The place of the father & child support: the bible’s perspective
(Disclaimer: I’m writing this article since our Minister is a Christian, with a hope that his legislation of child support will be influenced by it. I have no intention to convince any of you to become a Christian – I’m not a Christian myself! I just have knowledge of the bible, have researched the scriptures and one of my hobbies is research of international history/cultures)
Payments of child support are not directly mentioned in the bible, although the financial responsibility of the father to the children, even under situations of separation or divorce, is straightforward when you read the bible.
However, the relationship between the father and his children is definitely mentioned in the bible and its importance is highly recognized in the Old Testament: First, in the Ten Commandments, where every child is directed to “Honour your father and your mother” (Exodus 20:1-21) and also to obey his father (and mother) “If a man have a stubborn and rebellious son, which will not obey the voice of his father, or the voice of his mother”¦“ (Deuteronomy 21, 18). Researchers of the Old Testament have noted an interesting fact – that THE FATHER is placed before the mother in those two verses, while in other places through the bible, the mother is usually mentioned to have stronger influence on the childrens’ life.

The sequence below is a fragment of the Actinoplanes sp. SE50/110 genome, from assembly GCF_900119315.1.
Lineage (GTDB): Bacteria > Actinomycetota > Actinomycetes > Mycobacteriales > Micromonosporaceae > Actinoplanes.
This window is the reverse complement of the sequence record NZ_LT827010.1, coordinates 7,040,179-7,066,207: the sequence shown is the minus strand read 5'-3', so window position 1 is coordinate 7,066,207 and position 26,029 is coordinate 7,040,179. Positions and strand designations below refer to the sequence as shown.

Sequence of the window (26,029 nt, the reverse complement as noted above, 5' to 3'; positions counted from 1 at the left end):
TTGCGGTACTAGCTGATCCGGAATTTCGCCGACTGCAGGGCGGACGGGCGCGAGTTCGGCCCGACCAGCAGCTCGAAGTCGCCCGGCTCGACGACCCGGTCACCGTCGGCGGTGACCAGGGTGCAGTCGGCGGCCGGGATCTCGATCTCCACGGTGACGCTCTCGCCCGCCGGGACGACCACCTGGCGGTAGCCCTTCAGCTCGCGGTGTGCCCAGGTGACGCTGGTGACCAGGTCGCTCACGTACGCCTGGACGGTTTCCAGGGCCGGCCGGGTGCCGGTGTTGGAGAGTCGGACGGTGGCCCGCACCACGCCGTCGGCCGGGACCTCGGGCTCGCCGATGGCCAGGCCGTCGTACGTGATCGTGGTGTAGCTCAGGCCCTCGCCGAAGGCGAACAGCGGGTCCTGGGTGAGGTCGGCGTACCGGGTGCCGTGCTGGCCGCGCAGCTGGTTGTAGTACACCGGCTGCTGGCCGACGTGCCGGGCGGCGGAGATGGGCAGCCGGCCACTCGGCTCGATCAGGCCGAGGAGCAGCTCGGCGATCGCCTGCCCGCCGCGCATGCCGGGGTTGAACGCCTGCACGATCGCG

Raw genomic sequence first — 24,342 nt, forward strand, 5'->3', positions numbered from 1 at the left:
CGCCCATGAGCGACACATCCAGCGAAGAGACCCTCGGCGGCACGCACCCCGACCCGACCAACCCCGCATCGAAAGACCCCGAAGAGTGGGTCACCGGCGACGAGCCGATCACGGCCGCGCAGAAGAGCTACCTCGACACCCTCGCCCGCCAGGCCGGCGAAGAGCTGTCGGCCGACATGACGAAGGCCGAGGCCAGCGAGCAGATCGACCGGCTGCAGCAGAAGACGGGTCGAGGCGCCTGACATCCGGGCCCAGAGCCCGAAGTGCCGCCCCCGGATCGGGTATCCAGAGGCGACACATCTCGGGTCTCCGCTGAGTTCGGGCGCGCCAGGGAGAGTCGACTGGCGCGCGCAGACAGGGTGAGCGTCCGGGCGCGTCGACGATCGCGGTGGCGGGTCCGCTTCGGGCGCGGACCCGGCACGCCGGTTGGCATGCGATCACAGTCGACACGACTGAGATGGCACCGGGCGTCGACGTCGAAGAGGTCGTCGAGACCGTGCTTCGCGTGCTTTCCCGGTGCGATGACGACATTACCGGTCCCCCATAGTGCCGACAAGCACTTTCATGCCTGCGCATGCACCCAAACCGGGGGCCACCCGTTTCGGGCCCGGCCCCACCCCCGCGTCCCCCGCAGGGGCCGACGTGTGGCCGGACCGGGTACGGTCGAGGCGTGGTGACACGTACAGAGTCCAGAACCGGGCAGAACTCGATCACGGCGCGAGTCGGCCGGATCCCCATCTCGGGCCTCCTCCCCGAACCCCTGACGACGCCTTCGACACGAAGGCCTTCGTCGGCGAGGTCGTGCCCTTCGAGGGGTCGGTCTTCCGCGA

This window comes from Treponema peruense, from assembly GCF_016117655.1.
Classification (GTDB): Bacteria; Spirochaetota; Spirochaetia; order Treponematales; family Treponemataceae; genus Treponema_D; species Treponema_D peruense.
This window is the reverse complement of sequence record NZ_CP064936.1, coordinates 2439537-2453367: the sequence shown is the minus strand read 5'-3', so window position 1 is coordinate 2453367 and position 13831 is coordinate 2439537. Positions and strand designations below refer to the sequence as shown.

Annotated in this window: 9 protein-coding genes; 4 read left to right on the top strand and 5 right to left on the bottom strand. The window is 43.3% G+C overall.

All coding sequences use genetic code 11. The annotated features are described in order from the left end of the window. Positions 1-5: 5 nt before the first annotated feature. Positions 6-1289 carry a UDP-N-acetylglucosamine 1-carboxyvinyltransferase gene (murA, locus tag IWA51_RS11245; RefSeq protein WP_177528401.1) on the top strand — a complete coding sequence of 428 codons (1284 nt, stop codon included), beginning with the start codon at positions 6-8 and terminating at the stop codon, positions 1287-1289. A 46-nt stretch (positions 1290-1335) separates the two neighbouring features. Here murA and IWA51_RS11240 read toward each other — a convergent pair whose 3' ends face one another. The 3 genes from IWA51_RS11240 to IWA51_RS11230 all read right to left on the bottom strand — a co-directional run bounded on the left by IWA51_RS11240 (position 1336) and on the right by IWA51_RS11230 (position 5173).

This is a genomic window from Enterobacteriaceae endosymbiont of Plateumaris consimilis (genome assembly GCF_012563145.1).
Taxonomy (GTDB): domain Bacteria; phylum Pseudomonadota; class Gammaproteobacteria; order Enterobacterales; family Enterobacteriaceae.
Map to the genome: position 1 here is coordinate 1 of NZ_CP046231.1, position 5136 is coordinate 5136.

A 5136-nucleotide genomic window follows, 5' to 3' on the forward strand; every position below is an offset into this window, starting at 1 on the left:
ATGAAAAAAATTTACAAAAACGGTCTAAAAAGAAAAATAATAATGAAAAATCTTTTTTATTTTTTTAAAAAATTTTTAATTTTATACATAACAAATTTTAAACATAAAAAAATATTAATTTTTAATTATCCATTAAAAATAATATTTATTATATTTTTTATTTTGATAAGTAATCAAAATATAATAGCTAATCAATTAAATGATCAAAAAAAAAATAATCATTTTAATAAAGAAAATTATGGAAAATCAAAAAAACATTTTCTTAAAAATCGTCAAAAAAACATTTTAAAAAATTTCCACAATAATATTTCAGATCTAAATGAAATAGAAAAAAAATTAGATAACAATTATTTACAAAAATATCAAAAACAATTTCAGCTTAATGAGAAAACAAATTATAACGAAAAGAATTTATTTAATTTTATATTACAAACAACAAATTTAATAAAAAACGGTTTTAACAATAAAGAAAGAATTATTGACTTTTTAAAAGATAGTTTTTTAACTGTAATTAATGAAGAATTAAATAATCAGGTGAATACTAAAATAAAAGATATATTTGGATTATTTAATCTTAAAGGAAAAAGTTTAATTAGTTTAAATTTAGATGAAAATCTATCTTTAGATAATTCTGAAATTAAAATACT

Divorce is not a modern thing, it happened also in ancient times, yet because the bible didn’t mention direct payments of child support, The Talmud (a collection of biblical articles written from 400BC to 400AC) has decided to fix this and added specific directions of payments of child support. The guidelines were that “a father must be responsible for child support payments until the child reaches the age of 6″ and if the child is in need (i.e. hungry for food) then “the father must be responsible to finance the child until he is grown up” (=13 years old).
Maymonides (the “Rambam” – (which is one of the most important figures in the eyes of all three religions – Jewish, Christians and Muslims, lived in Spain, Egypt and Morocco between 1135AC to 1204AC) has related to the relationship between a father and children in divorce, and wrote that “the commandment to respect the father is including the (obvious) expectation to spend time with the father” (Mishna Kidushin A, verse 7).